Why are State Department diplomats meeting with Nicolas Maduro?

While the United States is forced to have at least some level of interaction with every nation on the planet, we’ve traditionally tried to keep a bit more distance from the truly odious ones unless it’s to exert pressure to nudge them toward democracy. And when tyrants get in trouble on the home front in the face of popular uprisings, well… let’s just say that’s not exactly all bad news. With the socialist regime of Nicolas Maduro on the ropes down in Venezuela and starving citizens rioting in the streets, you might think that we’d be working with receptive members of the legislature who are fed up with his abusive rule.

But you’d be wrong. Turns out that one of our top State Department diplomats was visiting the nation this week and it wasn’t to talk to the rebels or the newly elected majority in the legislature. He was meeting with Maduro trying to smooth things over. (Reuters)

A senior U.S. diplomat on Monday met with Venezuelan President Nicolas Maduro as part of an effort to support dialogue between the government and the opposition amid an escalating political standoff and a worsening economic crisis.

The arrival of Tom Shannon, U.S. Under Secretary of State for Political Affairs and an expert on Latin America, may help spur negotiations between the two sides, which over the years have repeatedly held talks that generated few concrete results.

Venezuelan state television briefly showed images of Shannon shaking hands with Maduro and speaking informally with other ruling Socialist Party officials in the Miraflores presidential palace.

Maduro was quickly on television boasting about this, describing the meeting as “productive” and saying they talked about bilateral relations.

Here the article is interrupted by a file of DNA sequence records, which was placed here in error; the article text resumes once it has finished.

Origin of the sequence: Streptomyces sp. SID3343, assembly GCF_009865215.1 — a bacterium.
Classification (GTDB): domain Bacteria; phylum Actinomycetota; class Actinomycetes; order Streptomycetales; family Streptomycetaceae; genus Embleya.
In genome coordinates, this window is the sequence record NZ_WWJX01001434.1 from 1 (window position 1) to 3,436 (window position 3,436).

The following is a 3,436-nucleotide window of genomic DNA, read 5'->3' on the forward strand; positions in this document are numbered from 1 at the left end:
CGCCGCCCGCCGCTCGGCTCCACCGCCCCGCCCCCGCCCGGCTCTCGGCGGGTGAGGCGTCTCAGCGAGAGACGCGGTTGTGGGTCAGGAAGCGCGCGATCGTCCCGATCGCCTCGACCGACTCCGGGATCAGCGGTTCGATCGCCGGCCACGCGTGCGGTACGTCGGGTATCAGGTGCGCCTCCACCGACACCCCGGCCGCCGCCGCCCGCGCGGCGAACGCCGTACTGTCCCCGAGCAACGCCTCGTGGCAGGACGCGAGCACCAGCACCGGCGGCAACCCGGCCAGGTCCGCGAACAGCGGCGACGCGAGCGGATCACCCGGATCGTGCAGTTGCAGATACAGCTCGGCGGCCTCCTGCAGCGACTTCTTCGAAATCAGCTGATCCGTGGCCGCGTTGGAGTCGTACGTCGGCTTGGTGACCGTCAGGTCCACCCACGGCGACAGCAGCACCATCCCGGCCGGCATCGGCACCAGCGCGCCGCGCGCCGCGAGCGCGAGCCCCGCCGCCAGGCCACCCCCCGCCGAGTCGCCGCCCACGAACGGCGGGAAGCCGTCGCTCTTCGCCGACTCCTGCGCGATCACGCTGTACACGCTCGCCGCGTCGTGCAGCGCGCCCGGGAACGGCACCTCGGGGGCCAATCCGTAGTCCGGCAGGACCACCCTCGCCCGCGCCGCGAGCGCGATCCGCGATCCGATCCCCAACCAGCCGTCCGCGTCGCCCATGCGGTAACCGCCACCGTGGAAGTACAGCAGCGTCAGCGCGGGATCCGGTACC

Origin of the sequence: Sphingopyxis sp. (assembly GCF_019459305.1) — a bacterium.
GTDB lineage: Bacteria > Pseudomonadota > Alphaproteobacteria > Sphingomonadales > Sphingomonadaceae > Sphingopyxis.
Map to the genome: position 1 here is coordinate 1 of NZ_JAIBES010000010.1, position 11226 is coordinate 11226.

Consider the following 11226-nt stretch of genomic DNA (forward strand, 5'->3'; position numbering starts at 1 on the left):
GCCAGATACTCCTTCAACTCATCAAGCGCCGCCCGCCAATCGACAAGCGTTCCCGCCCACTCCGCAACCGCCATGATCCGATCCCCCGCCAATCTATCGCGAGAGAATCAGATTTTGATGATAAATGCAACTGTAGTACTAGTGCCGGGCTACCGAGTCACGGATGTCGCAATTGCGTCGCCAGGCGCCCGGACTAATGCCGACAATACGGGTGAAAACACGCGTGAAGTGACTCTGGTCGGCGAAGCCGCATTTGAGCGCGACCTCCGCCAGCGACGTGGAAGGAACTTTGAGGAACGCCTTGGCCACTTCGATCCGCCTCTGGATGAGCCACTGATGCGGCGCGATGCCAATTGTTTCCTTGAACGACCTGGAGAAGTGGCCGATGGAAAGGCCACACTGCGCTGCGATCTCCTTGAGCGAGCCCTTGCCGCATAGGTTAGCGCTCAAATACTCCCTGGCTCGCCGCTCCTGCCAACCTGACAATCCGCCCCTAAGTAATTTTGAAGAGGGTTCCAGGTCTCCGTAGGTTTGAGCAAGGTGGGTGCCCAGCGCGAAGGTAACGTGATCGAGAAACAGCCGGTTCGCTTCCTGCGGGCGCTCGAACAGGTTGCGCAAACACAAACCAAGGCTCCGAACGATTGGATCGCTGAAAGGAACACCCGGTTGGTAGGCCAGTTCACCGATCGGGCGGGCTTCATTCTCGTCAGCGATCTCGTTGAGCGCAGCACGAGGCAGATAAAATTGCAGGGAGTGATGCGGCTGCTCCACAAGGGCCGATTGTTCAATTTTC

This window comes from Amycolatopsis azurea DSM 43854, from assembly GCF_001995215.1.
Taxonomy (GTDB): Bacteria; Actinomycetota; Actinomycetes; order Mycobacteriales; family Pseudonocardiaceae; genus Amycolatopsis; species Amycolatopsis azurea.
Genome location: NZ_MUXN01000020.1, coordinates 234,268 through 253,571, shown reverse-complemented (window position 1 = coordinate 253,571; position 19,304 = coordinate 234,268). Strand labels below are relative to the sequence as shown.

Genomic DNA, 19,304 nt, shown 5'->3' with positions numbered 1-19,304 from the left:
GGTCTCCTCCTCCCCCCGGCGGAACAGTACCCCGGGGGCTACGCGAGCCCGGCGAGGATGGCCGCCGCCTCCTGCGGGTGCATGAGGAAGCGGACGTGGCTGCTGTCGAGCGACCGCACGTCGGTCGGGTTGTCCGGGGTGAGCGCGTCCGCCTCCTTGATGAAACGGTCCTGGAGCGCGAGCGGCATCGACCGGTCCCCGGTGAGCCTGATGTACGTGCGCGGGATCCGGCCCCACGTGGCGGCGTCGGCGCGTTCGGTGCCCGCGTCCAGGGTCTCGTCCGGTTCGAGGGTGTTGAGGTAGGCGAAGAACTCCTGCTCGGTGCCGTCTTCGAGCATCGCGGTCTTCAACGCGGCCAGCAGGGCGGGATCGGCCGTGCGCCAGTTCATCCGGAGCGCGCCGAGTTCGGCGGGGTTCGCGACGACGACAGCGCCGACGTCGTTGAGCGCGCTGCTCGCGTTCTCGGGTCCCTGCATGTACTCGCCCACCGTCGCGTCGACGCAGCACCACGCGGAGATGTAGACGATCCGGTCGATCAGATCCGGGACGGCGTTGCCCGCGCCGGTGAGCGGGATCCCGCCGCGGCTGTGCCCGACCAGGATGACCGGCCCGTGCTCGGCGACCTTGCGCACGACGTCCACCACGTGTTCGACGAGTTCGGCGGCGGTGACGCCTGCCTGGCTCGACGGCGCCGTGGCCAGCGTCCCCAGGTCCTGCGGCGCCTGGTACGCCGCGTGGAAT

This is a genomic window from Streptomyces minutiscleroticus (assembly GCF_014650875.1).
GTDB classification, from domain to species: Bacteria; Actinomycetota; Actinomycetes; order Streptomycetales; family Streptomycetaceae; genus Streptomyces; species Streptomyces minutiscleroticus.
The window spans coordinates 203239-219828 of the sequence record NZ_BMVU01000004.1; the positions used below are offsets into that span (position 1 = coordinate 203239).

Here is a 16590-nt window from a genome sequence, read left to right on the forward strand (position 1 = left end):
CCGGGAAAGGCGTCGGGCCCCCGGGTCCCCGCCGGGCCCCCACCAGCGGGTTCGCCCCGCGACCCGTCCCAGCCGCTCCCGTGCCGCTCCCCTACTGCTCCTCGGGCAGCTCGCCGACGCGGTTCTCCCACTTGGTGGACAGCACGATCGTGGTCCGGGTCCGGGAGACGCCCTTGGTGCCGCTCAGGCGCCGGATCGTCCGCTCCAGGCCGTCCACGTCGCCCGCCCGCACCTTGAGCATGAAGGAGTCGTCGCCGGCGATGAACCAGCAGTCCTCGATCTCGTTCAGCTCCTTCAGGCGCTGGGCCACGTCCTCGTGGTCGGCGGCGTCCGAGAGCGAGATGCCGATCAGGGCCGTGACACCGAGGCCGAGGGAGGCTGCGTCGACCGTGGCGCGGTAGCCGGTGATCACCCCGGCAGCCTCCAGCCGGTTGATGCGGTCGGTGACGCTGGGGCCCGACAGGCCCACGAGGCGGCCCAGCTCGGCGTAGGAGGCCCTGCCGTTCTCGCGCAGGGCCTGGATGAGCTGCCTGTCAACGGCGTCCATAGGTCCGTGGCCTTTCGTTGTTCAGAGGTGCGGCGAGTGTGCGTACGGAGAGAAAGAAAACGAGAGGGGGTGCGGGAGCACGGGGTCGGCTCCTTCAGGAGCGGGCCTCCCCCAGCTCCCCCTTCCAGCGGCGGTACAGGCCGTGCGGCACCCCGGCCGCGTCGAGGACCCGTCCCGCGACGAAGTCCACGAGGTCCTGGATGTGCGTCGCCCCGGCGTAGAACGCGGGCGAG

While again acknowledging that we have little choice but to do some business with his government I’m compelled to ask what prompted this meeting and why would it take place right now with a State Department Under Secretary? Let’s keep in mind that we reported quite recently on the fact that Maduro’s regime is sitting on a knife edge right now and his legitimacy is seriously in question. Just in the past month he cancelled a recall election which the public demanded and then overrode the legislature’s attempts to impeach him. Having a meeting with the United States to discuss exports, trade or any other sort of “bilateral relations” only lends an added air of legitimacy to him.

Even if there was something so pressing that an immediate conference was required, surely it could have been handled by a less high profile representative of the State Department or even a civilian. Failing that, couldn’t these conversations have been handled by Lee McClenny? After all, we have ambassadors precisely so they can deal with such routine communications. And it’s not as if we owe them any favors on the diplomacy front. Keep in mind that it was only in May of this year that we had to curtail a number of services at our embassy there because Maduro was refusing to issue visas for U.S. Embassy personnel there. This isn’t the sort of relationship which appears to merit such high profile treatment.

Maduro is only one or two bad days away from being toppled, and that wouldn’t exactly be a bad thing for the west. I’m not advocating any sort of direct intervention or a return to the banana republic style maneuvers we engaged in during the seventies and eighties, but all that may really be required here is to sit back and allow this corrupt regime to collapse under its own weight. If nothing else, the White House should be acknowledging the horrible human rights violations taking place around the country at Maduro’s hands and the democratic pressure he’s under to allow his people a voice in their leadership. Before agreeing to any meeting such as this the United States could have sent a powerful message by saying that it would have to include discussions of the recall and impeachment questions as well as the fact that Venezuela’s people are starving.


Jazz Shaw Jul 03, 2022 10:01 AM ET